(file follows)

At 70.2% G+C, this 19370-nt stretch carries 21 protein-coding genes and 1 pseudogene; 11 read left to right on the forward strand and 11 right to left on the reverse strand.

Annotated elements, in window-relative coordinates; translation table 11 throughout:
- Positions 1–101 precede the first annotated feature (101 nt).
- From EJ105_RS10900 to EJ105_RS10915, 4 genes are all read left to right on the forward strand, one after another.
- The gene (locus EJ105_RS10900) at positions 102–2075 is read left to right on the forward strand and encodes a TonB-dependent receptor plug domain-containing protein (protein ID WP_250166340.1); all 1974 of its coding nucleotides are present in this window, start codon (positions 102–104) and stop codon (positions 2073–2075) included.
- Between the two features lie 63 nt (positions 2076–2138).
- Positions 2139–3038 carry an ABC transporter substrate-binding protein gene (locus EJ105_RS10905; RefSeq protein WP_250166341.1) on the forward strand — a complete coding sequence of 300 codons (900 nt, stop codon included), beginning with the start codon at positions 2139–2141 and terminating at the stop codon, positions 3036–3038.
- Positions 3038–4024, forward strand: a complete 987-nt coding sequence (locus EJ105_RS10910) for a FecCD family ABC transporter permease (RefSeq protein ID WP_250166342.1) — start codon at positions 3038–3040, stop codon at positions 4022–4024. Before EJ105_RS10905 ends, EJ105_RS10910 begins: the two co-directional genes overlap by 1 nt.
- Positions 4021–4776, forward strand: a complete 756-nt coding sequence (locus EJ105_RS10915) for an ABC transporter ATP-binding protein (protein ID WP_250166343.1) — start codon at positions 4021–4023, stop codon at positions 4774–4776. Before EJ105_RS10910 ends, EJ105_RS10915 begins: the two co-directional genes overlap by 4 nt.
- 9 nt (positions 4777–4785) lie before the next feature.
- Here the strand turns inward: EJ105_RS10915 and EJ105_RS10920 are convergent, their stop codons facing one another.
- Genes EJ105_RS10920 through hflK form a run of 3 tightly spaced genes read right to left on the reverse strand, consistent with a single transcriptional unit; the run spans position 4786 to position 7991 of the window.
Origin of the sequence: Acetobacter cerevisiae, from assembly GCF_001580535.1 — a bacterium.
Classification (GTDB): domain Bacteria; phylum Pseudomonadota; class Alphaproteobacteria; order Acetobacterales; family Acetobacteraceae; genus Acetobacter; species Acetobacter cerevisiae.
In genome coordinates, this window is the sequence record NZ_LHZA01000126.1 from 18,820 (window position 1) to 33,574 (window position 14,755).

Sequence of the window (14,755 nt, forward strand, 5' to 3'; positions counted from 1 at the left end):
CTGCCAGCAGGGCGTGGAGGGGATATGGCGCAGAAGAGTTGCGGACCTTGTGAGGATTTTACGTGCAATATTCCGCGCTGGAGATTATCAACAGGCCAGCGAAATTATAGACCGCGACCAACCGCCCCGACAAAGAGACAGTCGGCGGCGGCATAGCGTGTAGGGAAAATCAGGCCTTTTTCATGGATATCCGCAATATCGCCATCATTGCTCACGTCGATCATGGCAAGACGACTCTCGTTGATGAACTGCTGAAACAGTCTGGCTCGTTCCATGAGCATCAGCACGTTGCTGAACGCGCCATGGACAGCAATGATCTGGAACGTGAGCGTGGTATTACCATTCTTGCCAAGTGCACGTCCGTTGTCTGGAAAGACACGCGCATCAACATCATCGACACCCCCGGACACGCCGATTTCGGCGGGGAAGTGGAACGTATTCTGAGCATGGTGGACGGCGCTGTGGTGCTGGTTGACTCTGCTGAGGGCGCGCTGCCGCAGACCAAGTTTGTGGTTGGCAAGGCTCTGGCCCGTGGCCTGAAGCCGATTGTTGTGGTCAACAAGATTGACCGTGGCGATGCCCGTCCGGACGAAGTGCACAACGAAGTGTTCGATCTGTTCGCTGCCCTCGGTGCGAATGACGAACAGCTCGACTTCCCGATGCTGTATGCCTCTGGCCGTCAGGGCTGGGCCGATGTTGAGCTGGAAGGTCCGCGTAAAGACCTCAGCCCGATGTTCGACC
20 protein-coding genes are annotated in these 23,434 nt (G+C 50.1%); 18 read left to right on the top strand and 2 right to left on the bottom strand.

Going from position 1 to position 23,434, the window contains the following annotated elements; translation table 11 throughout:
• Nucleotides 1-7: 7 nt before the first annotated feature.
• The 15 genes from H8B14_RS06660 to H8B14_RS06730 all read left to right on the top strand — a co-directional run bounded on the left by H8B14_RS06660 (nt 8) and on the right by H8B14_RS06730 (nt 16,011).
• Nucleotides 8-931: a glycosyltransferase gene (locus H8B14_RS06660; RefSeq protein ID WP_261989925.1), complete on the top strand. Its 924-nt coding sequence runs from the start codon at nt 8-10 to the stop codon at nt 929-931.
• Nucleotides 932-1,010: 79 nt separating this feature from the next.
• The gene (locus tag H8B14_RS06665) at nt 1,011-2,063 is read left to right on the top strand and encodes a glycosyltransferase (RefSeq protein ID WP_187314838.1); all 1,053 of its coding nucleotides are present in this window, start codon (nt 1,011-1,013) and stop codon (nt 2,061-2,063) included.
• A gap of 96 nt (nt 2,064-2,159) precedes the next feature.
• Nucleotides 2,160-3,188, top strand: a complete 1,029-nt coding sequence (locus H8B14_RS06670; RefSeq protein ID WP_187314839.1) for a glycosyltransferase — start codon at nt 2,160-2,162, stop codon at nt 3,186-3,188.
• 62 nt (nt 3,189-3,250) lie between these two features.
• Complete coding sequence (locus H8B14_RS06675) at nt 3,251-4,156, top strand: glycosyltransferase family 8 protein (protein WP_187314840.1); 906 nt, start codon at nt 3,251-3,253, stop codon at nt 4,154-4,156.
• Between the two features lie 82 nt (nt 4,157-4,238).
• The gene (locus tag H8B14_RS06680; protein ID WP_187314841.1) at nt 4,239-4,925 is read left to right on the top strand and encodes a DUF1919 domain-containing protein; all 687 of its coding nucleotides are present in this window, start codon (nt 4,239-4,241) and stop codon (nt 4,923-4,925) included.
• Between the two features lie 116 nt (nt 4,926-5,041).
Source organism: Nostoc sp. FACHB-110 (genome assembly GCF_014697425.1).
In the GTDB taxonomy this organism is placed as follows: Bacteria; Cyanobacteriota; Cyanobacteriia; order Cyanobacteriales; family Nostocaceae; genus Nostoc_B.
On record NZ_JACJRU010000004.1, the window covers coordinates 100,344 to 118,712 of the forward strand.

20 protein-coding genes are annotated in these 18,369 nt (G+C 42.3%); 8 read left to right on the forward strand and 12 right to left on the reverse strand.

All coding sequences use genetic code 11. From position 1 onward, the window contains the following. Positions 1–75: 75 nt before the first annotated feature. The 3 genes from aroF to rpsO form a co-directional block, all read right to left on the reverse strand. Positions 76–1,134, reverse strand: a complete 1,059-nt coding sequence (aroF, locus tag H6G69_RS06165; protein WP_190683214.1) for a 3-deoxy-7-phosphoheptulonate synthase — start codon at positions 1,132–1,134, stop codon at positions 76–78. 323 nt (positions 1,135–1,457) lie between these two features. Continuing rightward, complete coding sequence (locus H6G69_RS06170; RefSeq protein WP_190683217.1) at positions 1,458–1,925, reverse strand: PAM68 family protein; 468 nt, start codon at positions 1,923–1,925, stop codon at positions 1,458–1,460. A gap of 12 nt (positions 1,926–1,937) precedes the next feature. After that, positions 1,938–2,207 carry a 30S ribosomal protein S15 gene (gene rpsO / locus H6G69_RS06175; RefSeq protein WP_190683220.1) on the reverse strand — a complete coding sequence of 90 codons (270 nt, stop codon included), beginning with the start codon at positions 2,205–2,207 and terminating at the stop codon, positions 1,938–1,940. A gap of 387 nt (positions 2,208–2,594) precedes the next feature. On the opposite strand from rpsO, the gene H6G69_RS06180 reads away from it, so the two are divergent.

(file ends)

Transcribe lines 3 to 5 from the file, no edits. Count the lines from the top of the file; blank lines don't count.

- Positions 1–101 precede the first annotated feature (101 nt).
- From EJ105_RS10900 to EJ105_RS10915, 4 genes are all read left to right on the forward strand, one after another.
- The gene (locus EJ105_RS10900) at positions 102–2075 is read left to right on the forward strand and encodes a TonB-dependent receptor plug domain-containing protein (protein ID WP_250166340.1); all 1974 of its coding nucleotides are present in this window, start codon (positions 102–104) and stop codon (positions 2073–2075) included.